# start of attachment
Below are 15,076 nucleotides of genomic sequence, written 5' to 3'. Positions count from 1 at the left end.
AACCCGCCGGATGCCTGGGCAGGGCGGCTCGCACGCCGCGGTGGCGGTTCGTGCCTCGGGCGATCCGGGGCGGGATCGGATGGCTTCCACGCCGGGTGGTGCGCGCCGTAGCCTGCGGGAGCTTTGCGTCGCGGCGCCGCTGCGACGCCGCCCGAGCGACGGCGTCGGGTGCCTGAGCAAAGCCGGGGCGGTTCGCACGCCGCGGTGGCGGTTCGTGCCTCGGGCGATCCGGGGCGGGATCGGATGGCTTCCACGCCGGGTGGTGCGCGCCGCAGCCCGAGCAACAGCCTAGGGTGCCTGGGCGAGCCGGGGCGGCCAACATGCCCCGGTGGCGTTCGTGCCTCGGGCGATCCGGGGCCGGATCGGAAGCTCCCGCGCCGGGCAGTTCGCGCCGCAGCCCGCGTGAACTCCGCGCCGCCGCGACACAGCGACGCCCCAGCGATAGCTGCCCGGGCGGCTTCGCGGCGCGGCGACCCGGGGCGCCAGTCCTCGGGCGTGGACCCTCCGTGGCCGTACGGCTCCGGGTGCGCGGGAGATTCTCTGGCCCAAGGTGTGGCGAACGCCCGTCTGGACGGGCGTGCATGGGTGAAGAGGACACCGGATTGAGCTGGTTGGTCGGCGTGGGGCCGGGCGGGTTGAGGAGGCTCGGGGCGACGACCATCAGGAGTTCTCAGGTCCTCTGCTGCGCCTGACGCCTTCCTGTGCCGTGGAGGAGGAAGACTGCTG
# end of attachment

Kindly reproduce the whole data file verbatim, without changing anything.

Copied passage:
Below are 15,076 nucleotides of genomic sequence, written 5' to 3'. Positions count from 1 at the left end.
AACCCGCCGGATGCCTGGGCAGGGCGGCTCGCACGCCGCGGTGGCGGTTCGTGCCTCGGGCGATCCGGGGCGGGATCGGATGGCTTCCACGCCGGGTGGTGCGCGCCGTAGCCTGCGGGAGCTTTGCGTCGCGGCGCCGCTGCGACGCCGCCCGAGCGACGGCGTCGGGTGCCTGAGCAAAGCCGGGGCGGTTCGCACGCCGCGGTGGCGGTTCGTGCCTCGGGCGATCCGGGGCGGGATCGGATGGCTTCCACGCCGGGTGGTGCGCGCCGCAGCCCGAGCAACAGCCTAGGGTGCCTGGGCGAGCCGGGGCGGCCAACATGCCCCGGTGGCGTTCGTGCCTCGGGCGATCCGGGGCCGGATCGGAAGCTCCCGCGCCGGGCAGTTCGCGCCGCAGCCCGCGTGAACTCCGCGCCGCCGCGACACAGCGACGCCCCAGCGATAGCTGCCCGGGCGGCTTCGCGGCGCGGCGACCCGGGGCGCCAGTCCTCGGGCGTGGACCCTCCGTGGCCGTACGGCTCCGGGTGCGCGGGAGATTCTCTGGCCCAAGGTGTGGCGAACGCCCGTCTGGACGGGCGTGCATGGGTGAAGAGGACACCGGATTGAGCTGGTTGGTCGGCGTGGGGCCGGGCGGGTTGAGGAGGCTCGGGGCGACGACCATCAGGAGTTCTCAGGTCCTCTGCTGCGCCTGACGCCTTCCTGTGCCGTGGAGGAGGAAGACTGCTG